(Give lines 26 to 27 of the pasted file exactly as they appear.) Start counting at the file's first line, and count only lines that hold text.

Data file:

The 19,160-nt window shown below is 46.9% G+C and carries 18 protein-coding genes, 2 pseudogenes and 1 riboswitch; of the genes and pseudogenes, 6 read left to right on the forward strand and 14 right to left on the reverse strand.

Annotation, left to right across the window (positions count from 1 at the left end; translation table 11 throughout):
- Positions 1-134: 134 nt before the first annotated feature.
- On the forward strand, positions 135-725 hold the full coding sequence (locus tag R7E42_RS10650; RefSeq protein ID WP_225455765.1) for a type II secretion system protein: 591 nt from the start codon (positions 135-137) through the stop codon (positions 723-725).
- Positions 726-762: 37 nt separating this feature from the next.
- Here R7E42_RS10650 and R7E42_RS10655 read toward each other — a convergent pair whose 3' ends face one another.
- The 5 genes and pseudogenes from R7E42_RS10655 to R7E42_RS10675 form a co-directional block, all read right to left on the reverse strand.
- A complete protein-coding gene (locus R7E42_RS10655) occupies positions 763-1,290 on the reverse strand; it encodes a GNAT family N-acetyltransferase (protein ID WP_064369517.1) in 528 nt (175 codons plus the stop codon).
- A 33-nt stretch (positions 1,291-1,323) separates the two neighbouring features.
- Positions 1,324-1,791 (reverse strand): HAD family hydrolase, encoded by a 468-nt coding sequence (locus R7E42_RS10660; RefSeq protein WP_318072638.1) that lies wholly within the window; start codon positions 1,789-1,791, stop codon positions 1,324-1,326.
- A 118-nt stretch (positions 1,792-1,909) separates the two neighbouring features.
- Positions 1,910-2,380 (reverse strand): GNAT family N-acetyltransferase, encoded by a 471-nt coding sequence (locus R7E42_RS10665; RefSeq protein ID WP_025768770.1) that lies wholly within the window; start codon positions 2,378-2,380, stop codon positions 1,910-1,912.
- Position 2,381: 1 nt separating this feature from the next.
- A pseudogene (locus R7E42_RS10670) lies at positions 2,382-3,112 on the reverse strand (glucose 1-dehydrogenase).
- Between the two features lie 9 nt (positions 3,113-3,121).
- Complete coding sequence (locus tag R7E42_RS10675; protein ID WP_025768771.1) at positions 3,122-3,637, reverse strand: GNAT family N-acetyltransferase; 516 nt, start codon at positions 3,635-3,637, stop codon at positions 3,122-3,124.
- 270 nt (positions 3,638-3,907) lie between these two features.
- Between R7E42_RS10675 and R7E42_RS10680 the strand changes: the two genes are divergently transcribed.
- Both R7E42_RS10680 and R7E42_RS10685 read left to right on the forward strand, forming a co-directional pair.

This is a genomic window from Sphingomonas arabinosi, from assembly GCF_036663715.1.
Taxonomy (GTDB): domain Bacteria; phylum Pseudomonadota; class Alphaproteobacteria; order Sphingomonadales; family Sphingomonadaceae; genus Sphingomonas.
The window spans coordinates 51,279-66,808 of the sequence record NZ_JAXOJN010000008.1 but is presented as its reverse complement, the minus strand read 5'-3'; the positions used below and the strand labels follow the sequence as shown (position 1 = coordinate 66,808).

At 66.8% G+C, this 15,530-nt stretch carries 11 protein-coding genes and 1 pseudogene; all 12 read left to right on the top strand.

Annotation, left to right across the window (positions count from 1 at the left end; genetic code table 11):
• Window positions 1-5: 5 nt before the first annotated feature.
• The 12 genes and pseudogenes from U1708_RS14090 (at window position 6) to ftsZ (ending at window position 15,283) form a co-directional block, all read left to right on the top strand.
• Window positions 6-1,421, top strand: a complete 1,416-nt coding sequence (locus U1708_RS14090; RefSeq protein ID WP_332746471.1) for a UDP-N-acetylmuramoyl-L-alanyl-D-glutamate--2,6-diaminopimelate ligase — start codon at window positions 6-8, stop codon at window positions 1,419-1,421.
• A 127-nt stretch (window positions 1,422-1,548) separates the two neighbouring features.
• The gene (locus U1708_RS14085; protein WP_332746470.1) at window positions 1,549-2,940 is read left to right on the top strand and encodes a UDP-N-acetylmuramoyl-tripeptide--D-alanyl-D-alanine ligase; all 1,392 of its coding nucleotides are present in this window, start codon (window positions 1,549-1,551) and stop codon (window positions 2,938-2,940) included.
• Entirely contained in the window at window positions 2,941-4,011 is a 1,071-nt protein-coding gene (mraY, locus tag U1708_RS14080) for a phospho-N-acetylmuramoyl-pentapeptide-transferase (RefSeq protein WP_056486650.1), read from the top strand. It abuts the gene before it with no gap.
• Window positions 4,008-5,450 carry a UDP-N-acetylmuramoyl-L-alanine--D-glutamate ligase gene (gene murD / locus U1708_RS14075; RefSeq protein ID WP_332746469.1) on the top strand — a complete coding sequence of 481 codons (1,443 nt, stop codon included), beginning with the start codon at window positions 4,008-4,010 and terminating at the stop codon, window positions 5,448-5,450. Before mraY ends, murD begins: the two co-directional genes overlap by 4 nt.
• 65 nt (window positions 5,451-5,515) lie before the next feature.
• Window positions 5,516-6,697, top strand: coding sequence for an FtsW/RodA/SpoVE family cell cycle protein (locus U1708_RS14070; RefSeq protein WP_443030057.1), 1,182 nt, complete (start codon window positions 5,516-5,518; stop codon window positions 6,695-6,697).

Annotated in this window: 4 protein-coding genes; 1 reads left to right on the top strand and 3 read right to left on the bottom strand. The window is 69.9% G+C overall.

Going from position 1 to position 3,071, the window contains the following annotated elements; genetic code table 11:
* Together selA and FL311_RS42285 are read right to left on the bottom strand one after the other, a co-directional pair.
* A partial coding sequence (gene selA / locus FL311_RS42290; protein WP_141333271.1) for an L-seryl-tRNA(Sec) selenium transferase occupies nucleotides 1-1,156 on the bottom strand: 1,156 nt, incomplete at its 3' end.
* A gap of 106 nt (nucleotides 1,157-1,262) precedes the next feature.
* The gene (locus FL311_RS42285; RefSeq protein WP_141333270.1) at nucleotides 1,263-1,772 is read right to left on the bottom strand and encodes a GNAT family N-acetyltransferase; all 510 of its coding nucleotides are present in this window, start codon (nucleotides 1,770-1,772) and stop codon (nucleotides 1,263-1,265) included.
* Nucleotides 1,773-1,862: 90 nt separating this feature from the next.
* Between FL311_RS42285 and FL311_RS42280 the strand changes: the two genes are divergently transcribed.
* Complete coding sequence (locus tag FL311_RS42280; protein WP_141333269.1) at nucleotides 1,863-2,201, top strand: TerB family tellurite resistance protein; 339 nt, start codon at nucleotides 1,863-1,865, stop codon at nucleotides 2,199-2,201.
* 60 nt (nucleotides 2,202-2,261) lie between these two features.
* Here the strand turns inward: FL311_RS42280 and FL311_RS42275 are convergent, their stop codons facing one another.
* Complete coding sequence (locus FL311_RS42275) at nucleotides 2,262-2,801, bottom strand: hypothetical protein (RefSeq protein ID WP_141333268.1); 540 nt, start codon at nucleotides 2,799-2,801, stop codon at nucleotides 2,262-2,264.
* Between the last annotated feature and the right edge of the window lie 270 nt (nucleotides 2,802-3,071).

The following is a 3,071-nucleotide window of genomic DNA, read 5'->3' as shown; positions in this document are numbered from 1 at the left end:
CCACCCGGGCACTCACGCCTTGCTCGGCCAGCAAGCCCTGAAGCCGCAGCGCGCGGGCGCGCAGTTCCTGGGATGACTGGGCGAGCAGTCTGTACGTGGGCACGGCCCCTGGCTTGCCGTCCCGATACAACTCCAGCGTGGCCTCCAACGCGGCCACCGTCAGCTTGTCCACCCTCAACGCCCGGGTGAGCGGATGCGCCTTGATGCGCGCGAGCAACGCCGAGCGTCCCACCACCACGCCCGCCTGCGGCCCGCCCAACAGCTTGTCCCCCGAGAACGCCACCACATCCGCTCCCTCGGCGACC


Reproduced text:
• The 12 genes and pseudogenes from U1708_RS14090 (at window position 6) to ftsZ (ending at window position 15,283) form a co-directional block, all read left to right on the top strand.
• Window positions 6-1,421, top strand: a complete 1,416-nt coding sequence (locus U1708_RS14090; RefSeq protein ID WP_332746471.1) for a UDP-N-acetylmuramoyl-L-alanyl-D-glutamate--2,6-diaminopimelate ligase — start codon at window positions 6-8, stop codon at window positions 1,419-1,421.